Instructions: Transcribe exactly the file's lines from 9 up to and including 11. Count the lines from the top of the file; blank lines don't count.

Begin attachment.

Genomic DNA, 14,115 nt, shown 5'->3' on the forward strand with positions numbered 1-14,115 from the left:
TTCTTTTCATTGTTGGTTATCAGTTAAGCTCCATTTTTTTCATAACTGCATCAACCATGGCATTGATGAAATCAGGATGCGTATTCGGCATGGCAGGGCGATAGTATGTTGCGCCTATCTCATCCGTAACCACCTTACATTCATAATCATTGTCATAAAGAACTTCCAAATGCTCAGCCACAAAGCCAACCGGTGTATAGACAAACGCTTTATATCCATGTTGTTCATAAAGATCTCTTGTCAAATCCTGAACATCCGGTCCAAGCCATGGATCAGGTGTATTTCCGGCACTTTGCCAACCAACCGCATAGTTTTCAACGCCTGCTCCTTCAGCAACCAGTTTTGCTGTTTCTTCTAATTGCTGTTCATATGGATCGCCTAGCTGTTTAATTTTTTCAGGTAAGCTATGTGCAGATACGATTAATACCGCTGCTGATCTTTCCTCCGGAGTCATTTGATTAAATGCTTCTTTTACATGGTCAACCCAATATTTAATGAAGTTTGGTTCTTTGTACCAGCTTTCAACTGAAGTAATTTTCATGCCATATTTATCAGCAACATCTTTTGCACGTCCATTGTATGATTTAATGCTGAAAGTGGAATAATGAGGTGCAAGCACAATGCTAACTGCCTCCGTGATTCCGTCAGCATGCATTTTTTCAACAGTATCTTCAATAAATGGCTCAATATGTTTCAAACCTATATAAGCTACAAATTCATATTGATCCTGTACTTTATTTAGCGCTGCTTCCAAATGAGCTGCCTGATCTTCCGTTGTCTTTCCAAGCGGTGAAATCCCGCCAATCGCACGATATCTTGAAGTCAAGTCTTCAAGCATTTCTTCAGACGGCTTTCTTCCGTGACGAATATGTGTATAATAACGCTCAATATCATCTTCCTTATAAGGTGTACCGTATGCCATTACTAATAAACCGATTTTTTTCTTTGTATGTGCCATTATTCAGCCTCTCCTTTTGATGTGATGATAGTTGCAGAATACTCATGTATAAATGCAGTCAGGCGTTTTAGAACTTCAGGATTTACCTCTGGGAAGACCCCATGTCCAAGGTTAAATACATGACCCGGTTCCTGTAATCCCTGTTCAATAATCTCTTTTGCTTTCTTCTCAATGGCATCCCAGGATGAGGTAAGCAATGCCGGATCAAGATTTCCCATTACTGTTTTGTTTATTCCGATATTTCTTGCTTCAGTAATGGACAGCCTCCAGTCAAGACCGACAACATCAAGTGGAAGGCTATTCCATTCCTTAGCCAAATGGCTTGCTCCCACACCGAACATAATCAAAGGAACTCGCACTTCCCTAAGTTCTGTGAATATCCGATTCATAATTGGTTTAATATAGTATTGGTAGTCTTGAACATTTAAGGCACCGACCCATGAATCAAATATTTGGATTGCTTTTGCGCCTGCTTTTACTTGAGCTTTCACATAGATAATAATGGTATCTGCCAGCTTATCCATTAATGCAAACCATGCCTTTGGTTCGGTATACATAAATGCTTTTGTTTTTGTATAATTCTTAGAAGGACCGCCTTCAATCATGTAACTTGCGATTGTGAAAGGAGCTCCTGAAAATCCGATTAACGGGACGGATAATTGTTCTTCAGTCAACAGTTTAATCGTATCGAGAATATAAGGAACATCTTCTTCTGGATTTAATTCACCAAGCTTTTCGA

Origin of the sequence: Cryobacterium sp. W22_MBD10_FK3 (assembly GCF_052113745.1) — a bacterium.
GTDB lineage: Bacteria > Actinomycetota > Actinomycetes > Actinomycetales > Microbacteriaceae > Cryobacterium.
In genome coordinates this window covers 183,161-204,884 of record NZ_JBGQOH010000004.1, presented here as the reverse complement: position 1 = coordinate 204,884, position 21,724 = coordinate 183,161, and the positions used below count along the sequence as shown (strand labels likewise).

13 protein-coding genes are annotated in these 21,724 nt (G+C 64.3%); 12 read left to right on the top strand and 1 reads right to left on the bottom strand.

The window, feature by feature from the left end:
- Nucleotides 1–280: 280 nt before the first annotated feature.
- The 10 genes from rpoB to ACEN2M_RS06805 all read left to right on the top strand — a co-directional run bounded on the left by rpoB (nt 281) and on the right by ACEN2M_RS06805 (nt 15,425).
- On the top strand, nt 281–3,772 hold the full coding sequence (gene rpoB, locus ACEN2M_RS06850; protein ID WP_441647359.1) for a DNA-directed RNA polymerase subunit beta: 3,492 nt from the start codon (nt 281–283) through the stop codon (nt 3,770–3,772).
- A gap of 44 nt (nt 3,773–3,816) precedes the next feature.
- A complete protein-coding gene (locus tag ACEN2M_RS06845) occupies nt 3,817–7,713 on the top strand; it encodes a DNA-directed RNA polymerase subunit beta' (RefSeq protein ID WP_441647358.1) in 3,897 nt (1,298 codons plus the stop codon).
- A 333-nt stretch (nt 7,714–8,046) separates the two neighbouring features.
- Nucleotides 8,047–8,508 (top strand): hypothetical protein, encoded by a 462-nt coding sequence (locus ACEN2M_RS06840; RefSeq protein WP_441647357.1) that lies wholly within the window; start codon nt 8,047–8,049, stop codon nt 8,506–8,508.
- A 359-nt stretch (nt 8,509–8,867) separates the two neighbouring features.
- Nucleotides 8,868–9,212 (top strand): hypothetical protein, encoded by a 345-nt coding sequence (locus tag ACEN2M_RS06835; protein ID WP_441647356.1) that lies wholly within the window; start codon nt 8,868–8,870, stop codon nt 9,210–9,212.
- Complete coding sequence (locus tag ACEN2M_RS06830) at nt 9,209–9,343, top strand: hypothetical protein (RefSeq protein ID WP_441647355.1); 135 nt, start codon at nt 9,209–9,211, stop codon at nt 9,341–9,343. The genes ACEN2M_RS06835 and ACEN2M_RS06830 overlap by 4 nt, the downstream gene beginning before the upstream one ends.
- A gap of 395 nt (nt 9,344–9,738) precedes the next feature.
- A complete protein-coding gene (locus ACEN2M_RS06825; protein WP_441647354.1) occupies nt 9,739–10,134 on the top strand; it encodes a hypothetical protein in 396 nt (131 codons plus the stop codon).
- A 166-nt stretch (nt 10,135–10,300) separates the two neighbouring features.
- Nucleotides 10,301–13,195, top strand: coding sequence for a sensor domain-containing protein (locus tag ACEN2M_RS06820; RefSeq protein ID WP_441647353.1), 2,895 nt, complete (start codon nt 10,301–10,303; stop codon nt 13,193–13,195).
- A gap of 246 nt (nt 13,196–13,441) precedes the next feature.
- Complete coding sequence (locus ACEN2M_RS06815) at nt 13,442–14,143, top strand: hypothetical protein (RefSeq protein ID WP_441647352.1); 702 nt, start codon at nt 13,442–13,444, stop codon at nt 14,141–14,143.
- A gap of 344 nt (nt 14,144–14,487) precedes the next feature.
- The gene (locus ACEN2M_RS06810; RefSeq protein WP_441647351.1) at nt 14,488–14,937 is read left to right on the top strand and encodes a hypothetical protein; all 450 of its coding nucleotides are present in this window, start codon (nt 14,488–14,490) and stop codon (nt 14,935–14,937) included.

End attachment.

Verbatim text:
- The 10 genes from rpoB to ACEN2M_RS06805 all read left to right on the top strand — a co-directional run bounded on the left by rpoB (nt 281) and on the right by ACEN2M_RS06805 (nt 15,425).
- On the top strand, nt 281–3,772 hold the full coding sequence (gene rpoB, locus ACEN2M_RS06850; protein ID WP_441647359.1) for a DNA-directed RNA polymerase subunit beta: 3,492 nt from the start codon (nt 281–283) through the stop codon (nt 3,770–3,772).
- A gap of 44 nt (nt 3,773–3,816) precedes the next feature.